I suppose it could be set up so the regular IRA lends money to the
other for whatever the legal minimum interest would be, and the
Roth could get the rest of the profit. But that would have to be
documented with paperwork. They can't just arbitrarily allocate
profits.
Thanks Stuart. That last paragraph is what I meant -- that there would be
no partnership. The Roth IRA would be the sole owner of the property. The
Traditional IRA would have no share in the ownership of the property -- it
would just be lending money to the Roth and earning the interest on the
loan.
 
J

JoeTaxpayer

Thanks Stuart. That last paragraph is what I meant -- that there would be
no partnership. The Roth IRA would be the sole owner of the property. The
Traditional IRA would have no share in the ownership of the property -- it
would just be lending money to the Roth and earning the interest on the
loan.
Using self-directed IRAs to buy real estate has a number of issues to
contend with. One is self-dealing. As Stu answered, all deals need to be
in proportion if more than one account is involved. Using one to lend to
another is walking on thin ice in terms of breaking the rules, and
breaking the shell of the IRAs. Especially when there's no motive to do
so except to concentrate the profits into the Roth. In your proposal,
the Roth is borrowing, likely paying minimum interest, but producing all
the gain. If sold before the loan is paid, the profit is still taxed
even if inside the Roth. Have you considered this?

There have been many court cases of convoluted deals set up to do
nothing more than shift money into one's Roth. I see here an actual
underlying investment, but in an audit, the 'shifting' aspect will be
analyzed very closely.
 
J

Jake29

Jake29 said:
Stuart said:
Jake29 said:
A friend of mine has a self-directed Roth IRA and a
self-directed Traditional IRA, and he uses a combination of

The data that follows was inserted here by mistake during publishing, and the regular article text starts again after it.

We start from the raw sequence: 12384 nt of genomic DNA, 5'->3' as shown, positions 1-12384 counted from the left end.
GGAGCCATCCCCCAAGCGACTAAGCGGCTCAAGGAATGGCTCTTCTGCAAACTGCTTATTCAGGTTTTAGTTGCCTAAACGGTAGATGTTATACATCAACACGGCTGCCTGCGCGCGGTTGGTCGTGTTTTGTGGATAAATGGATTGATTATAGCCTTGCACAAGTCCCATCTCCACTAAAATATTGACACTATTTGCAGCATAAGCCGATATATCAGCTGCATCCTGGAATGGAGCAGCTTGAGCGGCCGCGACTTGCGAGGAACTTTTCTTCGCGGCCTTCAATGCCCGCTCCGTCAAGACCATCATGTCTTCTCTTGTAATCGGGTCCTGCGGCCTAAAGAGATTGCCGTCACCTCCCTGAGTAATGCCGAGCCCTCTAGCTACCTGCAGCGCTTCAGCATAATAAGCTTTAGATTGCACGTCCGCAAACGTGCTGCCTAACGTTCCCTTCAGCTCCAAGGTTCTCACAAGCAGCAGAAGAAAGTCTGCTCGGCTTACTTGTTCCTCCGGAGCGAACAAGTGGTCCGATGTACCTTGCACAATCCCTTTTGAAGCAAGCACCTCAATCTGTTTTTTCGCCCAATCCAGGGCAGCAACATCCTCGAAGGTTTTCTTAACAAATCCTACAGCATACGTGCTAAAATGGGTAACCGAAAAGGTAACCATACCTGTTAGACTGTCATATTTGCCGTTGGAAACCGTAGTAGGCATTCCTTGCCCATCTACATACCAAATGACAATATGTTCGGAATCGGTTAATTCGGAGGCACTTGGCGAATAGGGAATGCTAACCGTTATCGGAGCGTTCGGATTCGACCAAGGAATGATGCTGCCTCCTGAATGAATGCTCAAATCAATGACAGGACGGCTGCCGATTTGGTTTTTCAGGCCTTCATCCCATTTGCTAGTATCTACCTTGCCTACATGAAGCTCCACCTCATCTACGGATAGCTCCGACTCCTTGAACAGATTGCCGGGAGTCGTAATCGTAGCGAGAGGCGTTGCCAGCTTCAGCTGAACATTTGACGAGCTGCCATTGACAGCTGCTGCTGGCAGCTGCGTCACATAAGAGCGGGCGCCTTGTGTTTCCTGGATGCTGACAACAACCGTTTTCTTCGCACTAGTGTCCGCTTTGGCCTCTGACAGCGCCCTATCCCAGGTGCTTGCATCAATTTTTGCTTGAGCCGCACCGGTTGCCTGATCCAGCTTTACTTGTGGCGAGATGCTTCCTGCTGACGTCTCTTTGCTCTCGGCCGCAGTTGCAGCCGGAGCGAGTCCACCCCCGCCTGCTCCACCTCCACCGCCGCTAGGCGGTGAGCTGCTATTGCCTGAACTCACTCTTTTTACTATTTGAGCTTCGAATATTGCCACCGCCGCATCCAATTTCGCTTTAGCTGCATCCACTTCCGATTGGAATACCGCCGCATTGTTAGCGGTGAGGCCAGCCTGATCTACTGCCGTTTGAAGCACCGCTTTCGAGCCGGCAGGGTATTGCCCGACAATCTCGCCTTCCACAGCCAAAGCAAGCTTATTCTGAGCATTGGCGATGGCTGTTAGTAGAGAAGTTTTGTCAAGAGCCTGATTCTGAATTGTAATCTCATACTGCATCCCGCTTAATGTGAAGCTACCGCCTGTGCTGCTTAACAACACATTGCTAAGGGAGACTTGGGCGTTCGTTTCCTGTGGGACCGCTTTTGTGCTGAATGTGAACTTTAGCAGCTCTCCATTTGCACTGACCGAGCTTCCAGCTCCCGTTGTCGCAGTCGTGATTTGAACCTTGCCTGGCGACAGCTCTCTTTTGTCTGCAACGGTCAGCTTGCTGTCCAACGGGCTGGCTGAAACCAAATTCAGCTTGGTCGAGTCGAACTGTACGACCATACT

funds from both of them to buy, rehab, and then re-sell real
estate (mostly single family homes, one or two a year) -- for a
profit. . . .
[snip]

My question is, can the deal be done like this, where the entire
$30,000 profit goes to the Roth, even though the Roth only put
up $10,000 of the total cost of the project?
. . . ,
I suppose it could be set up so the regular IRA lends money to the
other for whatever the legal minimum interest would be, and the
Roth could get the rest of the profit. But that would have to be
documented with paperwork. They can't just arbitrarily allocate
profits.
Thanks Stuart. That last paragraph is what I meant -- that there
would be no partnership. The Roth IRA would be the sole owner of the
property. The Traditional IRA would have no share in the ownership
of the property -- it would just be lending money to the Roth and
earning the interest on the loan.
I have been looking further into this and I found something that may come
into play here called "unrelated debt financed income".

Here is a link that talks about some of this:
http://www.irs.gov/pub/irs-tege/eotopicn86.pdf -- as it would relate to a
tax exempt organization that borrows money for an investment - and how much
of the profits can also be considered to be tax exempt. There may be
parallels here that would apply to the idea that I proposed above, where a
Roth IRA borrows money from a Traditional IRA to buy, rehab, and re-sell a
property fro profit.

One thing that is buried somewhere in the link above has to do with "working
capital" - money that is loaned to the tax exempt entity that is working
capital and is not a purchase money mortgage. It seemed to indicate that
if, for example, a Roth IRA bought a property entirely with its own funds,
and then borrowed unsecured money as "working capital" (not a mortgage or a
purchase money loan) to do the repairs and cover other expenses, and then
sold the property at a profit -- MAYBE the unsecured working capital loan
wouldn't be counted toward "unrelated debt financed income", and wouldn't be
taxable.
 
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J

Jake29

JoeTaxpayer said:
Using self-directed IRAs to buy real estate has a number of issues to
contend with. One is self-dealing.
I am actually not concerned about the "self-dealing" issue. Both IRA's are
independent of the person who funded the IRA, and neither IRA would be
dealing with the person who funded the IRA, or a spouse of that person, or a
descendant of that person, etc. -- which are examples of the self-dealing
exclusions.